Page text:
Stage Exit 

Vasterding hired as Nashville Ballet's artistic direcotr

Vasterding hired as Nashville Ballet's artistic direcotr

When Nashville Ballet’s artistic director Benjamin Houk announced last week that he was leaving the company to become artistic director at Fort Worth-Dallas Ballet, everyone was stunned—the dancers, the board, the administration and staff, even the press.

The Nashville Ballet board responded quickly and intelligently when informed of Houk’s resignation. At a scheduled meeting on Tuesday, June 16, the executive committee voted unanimously to hire resident choreographer Paul Vasterling, who had been runner-up for the position when Houk was appointed in 1996.

Vasterling, who has worked at the Ballet for nine years, was in Macon, Ga., where he was guest-teaching. He immediately accepted the offer. “This is something I think I can do and am ready to do even better than I was two years ago,” he says. “By working with Ben, I’ve gained insight into the management of the company. They say everything comes at the right time. This is the right time.”

Although Houk’s decision to leave makes sense for many reasons, the news is still hard to swallow—particularly since he had vowed repeatedly that he was in Nashville for “the long haul.” Granted, that’s a relative term in the context of local arts groups, but his two-year tenure was brief by any standard. Even so, by the time the news had sifted down on Friday, nobody seemed to begrudge Houk his decision. But the reality is, he went back on his word.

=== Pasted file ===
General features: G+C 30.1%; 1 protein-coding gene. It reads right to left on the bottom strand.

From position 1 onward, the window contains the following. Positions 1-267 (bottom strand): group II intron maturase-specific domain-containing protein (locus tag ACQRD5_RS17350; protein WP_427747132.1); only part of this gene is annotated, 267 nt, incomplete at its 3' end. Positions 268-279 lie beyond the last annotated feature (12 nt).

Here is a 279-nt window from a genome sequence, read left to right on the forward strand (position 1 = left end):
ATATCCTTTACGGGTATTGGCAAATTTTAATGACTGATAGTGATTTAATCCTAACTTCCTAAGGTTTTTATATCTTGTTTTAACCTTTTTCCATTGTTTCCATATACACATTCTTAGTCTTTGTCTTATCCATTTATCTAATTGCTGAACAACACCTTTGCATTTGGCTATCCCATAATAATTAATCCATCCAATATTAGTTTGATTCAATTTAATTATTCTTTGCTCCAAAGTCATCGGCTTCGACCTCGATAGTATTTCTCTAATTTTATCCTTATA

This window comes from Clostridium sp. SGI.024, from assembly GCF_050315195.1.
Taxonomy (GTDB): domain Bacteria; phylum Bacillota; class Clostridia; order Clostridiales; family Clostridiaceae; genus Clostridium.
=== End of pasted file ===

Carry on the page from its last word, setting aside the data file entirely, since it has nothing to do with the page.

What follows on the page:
That, says dancer Scott Brown, is what hurts. “He was the man we were following behind and rallying behind,” Brown says, referring to the company’s recent financial problems. “He’s been our cheerleader and our source of strength, and now he’s jumping ship. There are lots of hurt feelings, anger, and disappointment.

“With everything else that’s going on, this was bad timing.”

After a financially disastrous 1997-98 season that, thanks to April’s tornado, culminated in the cancellation of Swan Lake, the company has been making a comeback. As the Nashville community is wont to do, it has begun rallying behind the Ballet, which has made numerous cutbacks to address its current budget deficit. Since the spring, the Frist Foundation has offered a vote of confidence by awarding a grant for the upcoming fall production of Robin Hood; the Metro Arts Commission has presented the Ballet with a onetime award of $10,000; a group of patrons raised $7,000 for the company at an impromptu garage sale; and the troupe has lined up tour dates for performances of The Nutcracker. Board president Lynn Greer says this year’s budget is planned so conservatively that, barring any more natural disasters, the Ballet will be out of debt and making a profit by the end of the upcoming season.

Even if he’s not fleeing a funeral, Houk’s reasons for heading to Texas are understandable. The Ft. Worth-Dallas company, with a $3.5 million budget, 31 full-time dancers, and constant community support, is a step up for the artistic director. The repertoire is Balanchine-based, which matches Houk’s own dance heritage. Also, the family of his wife, Lori-Michelle Rohde, resides in the Dallas area. When Houk announced last spring that he was not renewing four contracts at Nashville Ballet, Rohde was one of two dancers who immediately resigned.